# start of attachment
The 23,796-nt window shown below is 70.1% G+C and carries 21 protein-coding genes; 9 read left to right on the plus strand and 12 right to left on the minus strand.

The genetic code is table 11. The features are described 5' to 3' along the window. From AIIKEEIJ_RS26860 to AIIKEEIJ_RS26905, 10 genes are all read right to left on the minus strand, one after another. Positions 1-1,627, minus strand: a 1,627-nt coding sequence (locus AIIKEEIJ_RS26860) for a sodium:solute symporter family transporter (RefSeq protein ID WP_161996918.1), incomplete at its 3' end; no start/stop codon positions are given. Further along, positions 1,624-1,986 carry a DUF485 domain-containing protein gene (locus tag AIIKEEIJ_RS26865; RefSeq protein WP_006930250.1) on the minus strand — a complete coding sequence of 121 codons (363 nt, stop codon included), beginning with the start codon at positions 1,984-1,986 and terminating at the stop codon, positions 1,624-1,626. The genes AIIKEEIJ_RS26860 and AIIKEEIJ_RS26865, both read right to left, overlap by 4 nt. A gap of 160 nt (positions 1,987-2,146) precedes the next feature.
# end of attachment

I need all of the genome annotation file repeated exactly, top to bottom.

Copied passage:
The 23,796-nt window shown below is 70.1% G+C and carries 21 protein-coding genes; 9 read left to right on the plus strand and 12 right to left on the minus strand.

The genetic code is table 11. The features are described 5' to 3' along the window. From AIIKEEIJ_RS26860 to AIIKEEIJ_RS26905, 10 genes are all read right to left on the minus strand, one after another. Positions 1-1,627, minus strand: a 1,627-nt coding sequence (locus AIIKEEIJ_RS26860) for a sodium:solute symporter family transporter (RefSeq protein ID WP_161996918.1), incomplete at its 3' end; no start/stop codon positions are given. Further along, positions 1,624-1,986 carry a DUF485 domain-containing protein gene (locus tag AIIKEEIJ_RS26865; RefSeq protein WP_006930250.1) on the minus strand — a complete coding sequence of 121 codons (363 nt, stop codon included), beginning with the start codon at positions 1,984-1,986 and terminating at the stop codon, positions 1,624-1,626. The genes AIIKEEIJ_RS26860 and AIIKEEIJ_RS26865, both read right to left, overlap by 4 nt. A gap of 160 nt (positions 1,987-2,146) precedes the next feature.